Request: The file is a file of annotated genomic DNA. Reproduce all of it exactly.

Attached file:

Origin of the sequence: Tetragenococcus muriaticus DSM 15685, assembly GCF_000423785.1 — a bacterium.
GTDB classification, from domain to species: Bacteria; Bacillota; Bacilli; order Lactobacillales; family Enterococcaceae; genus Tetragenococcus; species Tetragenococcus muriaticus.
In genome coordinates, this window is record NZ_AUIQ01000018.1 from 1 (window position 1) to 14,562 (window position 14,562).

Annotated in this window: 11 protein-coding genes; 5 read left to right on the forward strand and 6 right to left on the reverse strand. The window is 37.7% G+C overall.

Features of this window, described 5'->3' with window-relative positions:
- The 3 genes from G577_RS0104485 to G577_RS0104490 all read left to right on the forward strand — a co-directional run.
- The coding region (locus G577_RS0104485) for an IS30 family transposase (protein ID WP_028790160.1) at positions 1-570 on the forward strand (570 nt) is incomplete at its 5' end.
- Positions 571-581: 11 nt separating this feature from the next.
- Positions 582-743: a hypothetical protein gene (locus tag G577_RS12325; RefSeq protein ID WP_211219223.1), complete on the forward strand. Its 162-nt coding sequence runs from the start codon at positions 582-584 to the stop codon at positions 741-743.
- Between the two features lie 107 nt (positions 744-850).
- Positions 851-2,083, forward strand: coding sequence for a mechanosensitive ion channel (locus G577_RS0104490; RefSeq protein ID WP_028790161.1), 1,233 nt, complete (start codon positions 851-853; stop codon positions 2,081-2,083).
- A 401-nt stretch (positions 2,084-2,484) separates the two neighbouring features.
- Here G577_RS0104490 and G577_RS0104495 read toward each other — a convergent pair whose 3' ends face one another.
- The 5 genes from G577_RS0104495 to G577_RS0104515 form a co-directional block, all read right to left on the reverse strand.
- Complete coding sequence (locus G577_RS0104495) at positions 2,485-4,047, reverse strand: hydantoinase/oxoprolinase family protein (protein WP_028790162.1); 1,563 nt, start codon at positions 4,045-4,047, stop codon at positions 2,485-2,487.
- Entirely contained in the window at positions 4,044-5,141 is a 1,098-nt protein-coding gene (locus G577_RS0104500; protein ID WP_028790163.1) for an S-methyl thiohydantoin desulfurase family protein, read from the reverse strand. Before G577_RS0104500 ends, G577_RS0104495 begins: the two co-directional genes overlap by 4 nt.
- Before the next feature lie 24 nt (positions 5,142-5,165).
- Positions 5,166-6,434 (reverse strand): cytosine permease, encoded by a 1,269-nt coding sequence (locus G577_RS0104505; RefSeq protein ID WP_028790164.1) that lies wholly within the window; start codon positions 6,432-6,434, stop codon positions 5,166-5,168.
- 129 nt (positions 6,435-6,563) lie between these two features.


Origin of the sequence: Tetragenococcus muriaticus DSM 15685, assembly GCF_000423785.1 — a bacterium.
GTDB classification, from domain to species: Bacteria; Bacillota; Bacilli; order Lactobacillales; family Enterococcaceae; genus Tetragenococcus; species Tetragenococcus muriaticus.
In genome coordinates, this window is record NZ_AUIQ01000018.1 from 1 (window position 1) to 14,562 (window position 14,562).

Annotated in this window: 11 protein-coding genes; 5 read left to right on the forward strand and 6 right to left on the reverse strand. The window is 37.7% G+C overall.

Features of this window, described 5'->3' with window-relative positions:
- The 3 genes from G577_RS0104485 to G577_RS0104490 all read left to right on the forward strand — a co-directional run.
- The coding region (locus G577_RS0104485) for an IS30 family transposase (protein ID WP_028790160.1) at positions 1-570 on the forward strand (570 nt) is incomplete at its 5' end.
- Positions 571-581: 11 nt separating this feature from the next.
- Positions 582-743: a hypothetical protein gene (locus tag G577_RS12325; RefSeq protein ID WP_211219223.1), complete on the forward strand. Its 162-nt coding sequence runs from the start codon at positions 582-584 to the stop codon at positions 741-743.
- Between the two features lie 107 nt (positions 744-850).
- Positions 851-2,083, forward strand: coding sequence for a mechanosensitive ion channel (locus G577_RS0104490; RefSeq protein ID WP_028790161.1), 1,233 nt, complete (start codon positions 851-853; stop codon positions 2,081-2,083).
- A 401-nt stretch (positions 2,084-2,484) separates the two neighbouring features.
- Here G577_RS0104490 and G577_RS0104495 read toward each other — a convergent pair whose 3' ends face one another.
- The 5 genes from G577_RS0104495 to G577_RS0104515 form a co-directional block, all read right to left on the reverse strand.
- Complete coding sequence (locus G577_RS0104495) at positions 2,485-4,047, reverse strand: hydantoinase/oxoprolinase family protein (protein WP_028790162.1); 1,563 nt, start codon at positions 4,045-4,047, stop codon at positions 2,485-2,487.
- Entirely contained in the window at positions 4,044-5,141 is a 1,098-nt protein-coding gene (locus G577_RS0104500; protein ID WP_028790163.1) for an S-methyl thiohydantoin desulfurase family protein, read from the reverse strand. Before G577_RS0104500 ends, G577_RS0104495 begins: the two co-directional genes overlap by 4 nt.
- Before the next feature lie 24 nt (positions 5,142-5,165).
- Positions 5,166-6,434 (reverse strand): cytosine permease, encoded by a 1,269-nt coding sequence (locus G577_RS0104505; RefSeq protein ID WP_028790164.1) that lies wholly within the window; start codon positions 6,432-6,434, stop codon positions 5,166-5,168.
- 129 nt (positions 6,435-6,563) lie between these two features.